The fourth suspect charged in the slaying of William McCune, a 62-year-old state employee from Carson City, told detectives she waited for the other three assailants while they beat him to death and robbed him.
According to court documents:
Makayla Blackmore told investigators about the planning phase at a Carson City motel prior to the April 2 beating. She allegedly drove the other three defendants, Michael Evans, 23; Anthony Elliot, 20; and Raul Garcia, 23, to McCune’s apartment and then waited outside.
Blackmore, Evans and Elliot corroborated the details during individual interviews with investigators.
The sheriff’s office applied for a search warrant for Elliot, also known at Anthony Morris, after receiving information from McCune’s neighbor.
Once investigators were granted a warrant, they found blood on various items in Elliot’s apartment. Investigators were able to find Elliot’s friend, Evans, who told investigators he was at a motel with his friends. Evans identified the others in the motel room as Blackmore, Elliot and Garcia. He told them about their plan to rob McCune.
The three drove Evans to Walmart, where he purchased duct tape to tie up McCune, Nevada’s chief insurance examiner. Evans told investigators he did not know McCune, and that the others told him to knock on McCune’s door and ask to use the restroom. McCune offered Evans an alcoholic drink and the pair were drinking when Garcia and Elliot arrived, Evans said. Evans said they used various objects in the apartment to beat McCune and when he struggled, they tied him up with duct tape.
They then asked him for the personal identification numbers for his debit cards and loaded McCune’s truck, later found at Holbrook Junction in Douglas County, with items from his apartment.
The report states they knew, when they left the Dolphin Bay Apartment, that McCune was dead. Evans told investigators they returned the next night and attempted to clean the apartment.
Also according to court documents:
They then put McCune’s body in his car and dumped it in the Carson River, Evans told investigators. McCune’s body was found Saturday morning in the river.
Garcia, Elliot and Blackmore allegedly attempted to use McCune’s checks, credit cards and debit cards to get money and buy things, investigators learned from investigation and surveillance cameras.
Elliot, Garcia and Blackmore were arrested in Las Vegas. All four defendants are on no-bail hold on charges of open murder of a person over 60 and burglary. A preliminary hearing is set for 10 a.m. April 25.
POSSIBLE DEATH PENALTY
District Attorney Neil Rombardo said the death penalty is on the table, but his office is still weighing the evidence and reports.
The office will list the mitigating factors listed in Nevada law, which would make the death penalty less likely of an option, and the aggravating factors, which make the murder more heinous.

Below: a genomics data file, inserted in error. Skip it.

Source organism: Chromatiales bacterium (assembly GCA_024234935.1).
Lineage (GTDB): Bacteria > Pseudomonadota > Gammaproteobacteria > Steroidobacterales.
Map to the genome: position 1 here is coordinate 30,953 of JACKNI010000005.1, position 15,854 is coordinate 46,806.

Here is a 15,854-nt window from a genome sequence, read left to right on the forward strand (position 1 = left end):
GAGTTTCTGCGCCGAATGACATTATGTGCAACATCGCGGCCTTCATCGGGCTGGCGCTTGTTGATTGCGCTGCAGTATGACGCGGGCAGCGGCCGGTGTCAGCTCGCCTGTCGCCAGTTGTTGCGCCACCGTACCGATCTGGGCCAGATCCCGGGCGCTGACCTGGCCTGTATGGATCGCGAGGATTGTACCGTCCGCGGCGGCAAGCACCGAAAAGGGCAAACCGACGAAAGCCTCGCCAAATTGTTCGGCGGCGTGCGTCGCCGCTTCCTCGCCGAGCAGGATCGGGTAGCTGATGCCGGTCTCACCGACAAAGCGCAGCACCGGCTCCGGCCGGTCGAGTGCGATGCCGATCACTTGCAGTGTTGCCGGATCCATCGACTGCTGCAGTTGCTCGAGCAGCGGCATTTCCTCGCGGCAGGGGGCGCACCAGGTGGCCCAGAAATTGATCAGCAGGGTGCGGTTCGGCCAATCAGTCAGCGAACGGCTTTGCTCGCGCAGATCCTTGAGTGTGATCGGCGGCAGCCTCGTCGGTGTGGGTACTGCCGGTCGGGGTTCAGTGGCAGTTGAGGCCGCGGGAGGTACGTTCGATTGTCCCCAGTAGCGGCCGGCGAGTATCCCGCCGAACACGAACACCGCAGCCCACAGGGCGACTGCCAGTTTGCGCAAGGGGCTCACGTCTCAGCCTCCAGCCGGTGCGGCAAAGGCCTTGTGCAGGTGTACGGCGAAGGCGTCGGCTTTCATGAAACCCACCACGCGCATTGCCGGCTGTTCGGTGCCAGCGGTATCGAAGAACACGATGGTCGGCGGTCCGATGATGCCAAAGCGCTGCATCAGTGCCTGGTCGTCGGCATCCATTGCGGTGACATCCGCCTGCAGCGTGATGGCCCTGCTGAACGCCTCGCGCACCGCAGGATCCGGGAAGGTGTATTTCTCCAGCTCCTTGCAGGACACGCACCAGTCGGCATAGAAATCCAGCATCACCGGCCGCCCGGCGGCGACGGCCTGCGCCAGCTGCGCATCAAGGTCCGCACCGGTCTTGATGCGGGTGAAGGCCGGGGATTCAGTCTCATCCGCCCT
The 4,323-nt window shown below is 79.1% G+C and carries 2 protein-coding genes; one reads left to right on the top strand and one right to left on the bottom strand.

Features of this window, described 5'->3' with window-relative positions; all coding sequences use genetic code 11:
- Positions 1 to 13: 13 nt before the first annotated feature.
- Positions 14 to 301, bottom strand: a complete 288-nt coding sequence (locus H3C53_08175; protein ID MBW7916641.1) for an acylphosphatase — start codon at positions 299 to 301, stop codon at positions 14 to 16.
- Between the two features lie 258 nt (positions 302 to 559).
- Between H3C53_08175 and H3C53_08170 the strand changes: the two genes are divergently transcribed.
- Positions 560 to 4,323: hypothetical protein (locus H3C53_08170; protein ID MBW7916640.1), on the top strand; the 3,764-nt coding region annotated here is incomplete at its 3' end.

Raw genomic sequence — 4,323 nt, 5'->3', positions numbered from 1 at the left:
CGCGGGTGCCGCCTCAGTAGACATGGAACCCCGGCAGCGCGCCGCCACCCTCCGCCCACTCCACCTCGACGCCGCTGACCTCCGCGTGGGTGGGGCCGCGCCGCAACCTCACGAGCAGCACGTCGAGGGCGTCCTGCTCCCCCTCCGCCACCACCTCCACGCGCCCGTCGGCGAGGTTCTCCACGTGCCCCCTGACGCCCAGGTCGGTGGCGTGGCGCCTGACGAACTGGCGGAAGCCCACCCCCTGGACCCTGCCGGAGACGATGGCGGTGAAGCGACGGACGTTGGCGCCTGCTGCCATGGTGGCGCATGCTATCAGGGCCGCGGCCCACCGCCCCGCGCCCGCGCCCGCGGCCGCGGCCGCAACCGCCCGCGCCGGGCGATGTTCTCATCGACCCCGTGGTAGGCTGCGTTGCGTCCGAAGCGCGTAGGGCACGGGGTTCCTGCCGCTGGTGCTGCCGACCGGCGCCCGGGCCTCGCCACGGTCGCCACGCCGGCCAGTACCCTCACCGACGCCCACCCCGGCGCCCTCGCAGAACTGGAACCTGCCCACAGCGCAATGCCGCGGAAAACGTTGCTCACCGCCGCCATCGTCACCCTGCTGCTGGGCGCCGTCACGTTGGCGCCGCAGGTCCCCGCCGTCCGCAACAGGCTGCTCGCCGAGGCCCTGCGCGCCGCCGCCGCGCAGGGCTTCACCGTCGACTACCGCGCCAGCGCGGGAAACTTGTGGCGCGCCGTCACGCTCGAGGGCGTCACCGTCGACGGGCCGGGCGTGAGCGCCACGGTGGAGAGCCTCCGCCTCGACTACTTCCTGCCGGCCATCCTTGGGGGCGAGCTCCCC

Mitigating factors include the suspect or suspects’ role in a murder, whether a suspect acted under domination of another person, the age of the suspect, whether the victim participated in the criminal actions, the lack of a significant criminal history and whether the suspect was an accomplice in a murder committed by another person.
Aggravating factors include whether the killing was committed during another felony, was done for money, involved torture, was done at random, was done to a child or was done because of a person’s protected class, such as sexual orientation, race, creed or nationality.
At least two capital murder cases were tried in the 1980s, but they were cases involving prisoners who had killed other prisoners at the Nevada State Prison, retired District Court Judge Michael Fondi said.
The death penalty was considered in a case in 1981, unrelated to the Nevada State Prison, by the then-District Attorney William Maddox, who is now the district attorney of Storey County. The defendant pleaded guilty and the death penalty was dropped, Fondi said. Maddox was the Carson City district attorney from 1981 to 1984.
The district attorney from 1985 until 2006, Noel Waters, said his office considered the death penalty in five murder cases but decided against it for various reasons in each case.
In 1901, the Legislature mandated all executions be held at the now-decommissioned Nevada State Prison and the first, by hanging, was in 1905, according to Retired State Archivist Guy Rocha. In 1911, the legislature allowed inmates to choose between the gallows or the gun. Only one inmate was ever executed by shooting.
In 1921, the Legislature eliminated shooting and hanging and moved the state to lethal gas, and in 1983, the Legislature moved the method of death to lethal injection. Daryl Linnie Mack was the last person to be executed and went voluntarily to his death in 2006, according to Rocha.
Although the Nevada State Prison has been decommissioned, the execution chamber is still the only one in the state. But experts say due to new court rulings, it may be impossible to conduct executions at the prison. A budget submitted to the Legislature proposed building a new execution chamber in Ely’s maximum-security prison inside the existing administrative building for $692,289.